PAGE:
Rubbish in, shirts out
Every single minute, a million plastic are bottles are bought around the world. That's 525 billion plastic bottles every year.
And that's enough to make every single person on the planet a new shirt every single week.
Enough plastic bottles exist in the world already to clothe the global population for the rest of our lives.
How do you turn a plastic bottle into something we can wear?
First, the plastic (PET) bottles taken from post-consumer waste are washed, ground and crushed into tiny chips. These chips are then de-polymerised and re-polymerised - this essentially means breaking the PET down into its smallest component parts, so that they can be rebuilt back into something else. In this case, the tiny recycled PET chips are spun into yarn, which are then woven into the final fabric that is used in our shirts.
How does recycled PET fabric compare to other sustainable options?
Every fabric has its pros and cons, and it's incredibly difficult to find a study that has acquired industry-wide consensus when it comes to comparing the environmental impact of different fabrics. That's because different fabrics all impact the environment in very different ways; and that's what makes selecting fabrics so tricky.
Whether synthetic or natural, however, we believe there's nothing better than reusing something that already exists.
'Made-by', a Dutch not-for-profit that produced one of the most highly-acclaimed studies on the comparative environmental impact of different fabrics - deems recycled polyester a Class A fabric:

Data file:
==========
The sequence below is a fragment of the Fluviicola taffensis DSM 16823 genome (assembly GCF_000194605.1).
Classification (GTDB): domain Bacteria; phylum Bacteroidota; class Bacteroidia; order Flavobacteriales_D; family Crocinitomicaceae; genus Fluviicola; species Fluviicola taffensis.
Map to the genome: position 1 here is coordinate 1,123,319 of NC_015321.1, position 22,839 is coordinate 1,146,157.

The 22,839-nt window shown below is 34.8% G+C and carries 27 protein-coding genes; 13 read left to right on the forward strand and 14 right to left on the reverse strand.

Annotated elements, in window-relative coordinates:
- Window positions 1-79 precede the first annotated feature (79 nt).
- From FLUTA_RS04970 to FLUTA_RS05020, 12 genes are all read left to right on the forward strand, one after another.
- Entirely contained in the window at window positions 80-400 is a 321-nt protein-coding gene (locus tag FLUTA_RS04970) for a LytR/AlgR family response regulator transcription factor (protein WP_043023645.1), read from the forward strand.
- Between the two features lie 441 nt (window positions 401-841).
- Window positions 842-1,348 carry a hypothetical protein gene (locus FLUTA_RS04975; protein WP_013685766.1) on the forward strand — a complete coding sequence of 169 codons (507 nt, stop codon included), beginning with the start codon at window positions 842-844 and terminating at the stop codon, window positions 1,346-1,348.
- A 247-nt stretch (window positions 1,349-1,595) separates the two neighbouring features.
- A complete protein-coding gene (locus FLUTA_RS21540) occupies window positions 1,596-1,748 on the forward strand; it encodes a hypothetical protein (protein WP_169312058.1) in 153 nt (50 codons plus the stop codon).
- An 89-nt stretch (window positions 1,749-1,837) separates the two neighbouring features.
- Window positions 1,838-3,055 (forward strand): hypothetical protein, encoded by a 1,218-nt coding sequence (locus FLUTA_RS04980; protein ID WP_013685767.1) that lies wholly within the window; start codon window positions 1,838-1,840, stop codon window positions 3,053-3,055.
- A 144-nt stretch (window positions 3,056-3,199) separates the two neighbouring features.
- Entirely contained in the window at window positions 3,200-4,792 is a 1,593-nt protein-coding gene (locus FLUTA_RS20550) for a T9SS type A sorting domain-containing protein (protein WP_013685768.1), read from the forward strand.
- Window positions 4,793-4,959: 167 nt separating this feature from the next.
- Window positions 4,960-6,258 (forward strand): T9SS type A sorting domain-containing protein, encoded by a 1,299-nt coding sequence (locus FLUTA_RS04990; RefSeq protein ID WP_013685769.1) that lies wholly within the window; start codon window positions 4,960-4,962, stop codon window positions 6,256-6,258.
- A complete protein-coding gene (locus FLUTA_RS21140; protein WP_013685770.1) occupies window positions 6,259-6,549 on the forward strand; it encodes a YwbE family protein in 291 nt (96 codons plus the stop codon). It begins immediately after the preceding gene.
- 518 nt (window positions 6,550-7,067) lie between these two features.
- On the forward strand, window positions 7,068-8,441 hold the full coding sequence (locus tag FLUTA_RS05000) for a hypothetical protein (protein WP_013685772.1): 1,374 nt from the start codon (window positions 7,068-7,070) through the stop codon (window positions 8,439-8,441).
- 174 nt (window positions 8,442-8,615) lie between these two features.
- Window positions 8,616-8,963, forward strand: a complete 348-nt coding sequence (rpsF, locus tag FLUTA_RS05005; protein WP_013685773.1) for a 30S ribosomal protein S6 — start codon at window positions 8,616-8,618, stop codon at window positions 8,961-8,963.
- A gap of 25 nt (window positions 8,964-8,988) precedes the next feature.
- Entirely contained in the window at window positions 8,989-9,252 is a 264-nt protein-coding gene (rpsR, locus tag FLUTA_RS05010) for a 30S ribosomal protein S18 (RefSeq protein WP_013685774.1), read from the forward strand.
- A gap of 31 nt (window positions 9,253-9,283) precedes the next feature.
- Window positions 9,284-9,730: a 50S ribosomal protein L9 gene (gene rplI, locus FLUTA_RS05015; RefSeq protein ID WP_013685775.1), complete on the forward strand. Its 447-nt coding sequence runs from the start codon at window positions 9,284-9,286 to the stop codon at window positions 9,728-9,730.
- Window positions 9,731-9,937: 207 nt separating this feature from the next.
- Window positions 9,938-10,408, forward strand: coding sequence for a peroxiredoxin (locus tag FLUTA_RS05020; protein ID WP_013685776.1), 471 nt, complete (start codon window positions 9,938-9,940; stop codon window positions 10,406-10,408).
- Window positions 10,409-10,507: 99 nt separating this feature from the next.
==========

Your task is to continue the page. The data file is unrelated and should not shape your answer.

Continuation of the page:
We're not saying that recycled PET is the only fabric we'll ever use in our shirts, but here are 5 reasons why we chose it for our first range over other options:
- It uses around 50% less energy than new or virgin plastics and polyesters, and therefore a significantly reduced carbon footprint.
- It requires less water than conventional natural material production such as cotton.
- It harms no animals in the process, unlike conventional silks.
- It gives rubbish another life, and stops it from going straight to landfill.
- It can be dyed easily using non-toxic inks and sublimation print methods which use no water, and uses no excess ink.
Ultimately, we would prefer rPET not to exist, because that would mean there are no longer plastic bottles to be recycled. Unfortunately, we are some way away from going back to a zero-plastic world, so for the time being we hope to do our bit via recycling and repurposing waste as a first step.
You can take a look at our sustainable men's and women's shirts made from recycled plastic bottles here.